A major advantage of the static interleaving technique is that the completion time of an instruction is known at compile time and hence a parallel compiler can optimize the execution sequence of the instructions.
FIG. 6 is a flow chart 200 which shows the steps utilized to compile and execute a program in accordance with the present invention. First, a source program 210 written in a high level language, such as C language, is compiled in a sequential compiler (step 220). The sequential compiler converts the high level program into a sequence of machine instructions. Then, a parallel compiler reorganizes (step 230) the sequence of machine instructions into horizontal instruction words. This is done in two steps. In a first step (step 231), each machine instruction is placed in a location in a pattern of instructions, which pattern comprises a plurality of horizontal instruction words. The location of each machine instruction in a pattern of instructions depends upon the allocation of hardware resources as determined by the allocation vector and data dependencies among the instructions. In a second step (step 232), the horizontal instruction words of each pattern are compacted into a single horizontal instruction word to form an instruction thread. After the processing by the parallel compiler, the compacted horizontal instruction words of a thread are stored in a cache and executed by the function units (step 240 of FIG. 6) in the manner described above in connection with FIG. 5.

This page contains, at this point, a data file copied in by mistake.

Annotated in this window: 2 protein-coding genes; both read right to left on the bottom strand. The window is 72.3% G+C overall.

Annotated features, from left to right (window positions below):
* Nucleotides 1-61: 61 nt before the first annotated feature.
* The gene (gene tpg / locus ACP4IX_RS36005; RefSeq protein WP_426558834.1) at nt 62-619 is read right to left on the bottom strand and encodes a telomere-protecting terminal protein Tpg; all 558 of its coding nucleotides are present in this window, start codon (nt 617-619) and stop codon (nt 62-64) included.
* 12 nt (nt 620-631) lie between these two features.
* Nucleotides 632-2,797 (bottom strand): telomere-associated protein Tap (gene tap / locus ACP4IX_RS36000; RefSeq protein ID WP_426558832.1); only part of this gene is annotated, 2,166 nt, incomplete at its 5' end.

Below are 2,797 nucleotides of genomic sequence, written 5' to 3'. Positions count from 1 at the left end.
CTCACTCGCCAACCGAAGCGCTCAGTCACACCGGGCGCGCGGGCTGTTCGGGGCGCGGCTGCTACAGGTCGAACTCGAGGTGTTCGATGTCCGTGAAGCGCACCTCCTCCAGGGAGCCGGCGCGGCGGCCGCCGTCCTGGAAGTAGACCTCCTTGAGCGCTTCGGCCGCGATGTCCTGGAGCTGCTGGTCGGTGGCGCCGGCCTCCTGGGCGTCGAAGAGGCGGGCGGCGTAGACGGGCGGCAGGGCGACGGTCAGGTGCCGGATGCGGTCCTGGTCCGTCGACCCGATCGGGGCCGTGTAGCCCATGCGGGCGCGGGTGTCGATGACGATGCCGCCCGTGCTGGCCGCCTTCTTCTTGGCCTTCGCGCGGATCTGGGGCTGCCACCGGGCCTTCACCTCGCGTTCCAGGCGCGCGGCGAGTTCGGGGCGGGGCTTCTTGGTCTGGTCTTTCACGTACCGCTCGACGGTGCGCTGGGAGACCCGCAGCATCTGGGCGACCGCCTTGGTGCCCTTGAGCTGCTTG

FIGS. 7A, 7B, and 7C illustrate the compiling process for the case where the allocation vector is AV=[1,4,2,2] and where the function units FU1, FU2, FU3, FU4 are arithmetic, logic, load/store, and branch units, respectively.
FIG. 7A illustrates a piece of sequential code comprised of four machine instructions. (For example, the "load2" instruction means that the content of memory addressed by the content of register r2 plus 1000 is loaded into register r4. Similarly, the "cbras<" instruction mean that if the content of register r1 is less than the content of register r6, go back to the first instruction).
FIG. 7B illustrates how the four instructions of FIG. 7A are placed in the pattern of four horizontal instruction words illustrated in FIG. 4B. Specifically, the sequence of instructions of FIG. 7A are placed in the shaded sections of the HIWs 1-4 of FIG. 4B. Unshaded sections of HIWs 1-4 of FIG. 4B receive NOOP instructions. FIG. 7C shows how the pattern of four instruction words of FIG. 7B is compacted into a single horizontal instruction word. Compaction reduces the code size by eliminating a lot of NOOP instructions.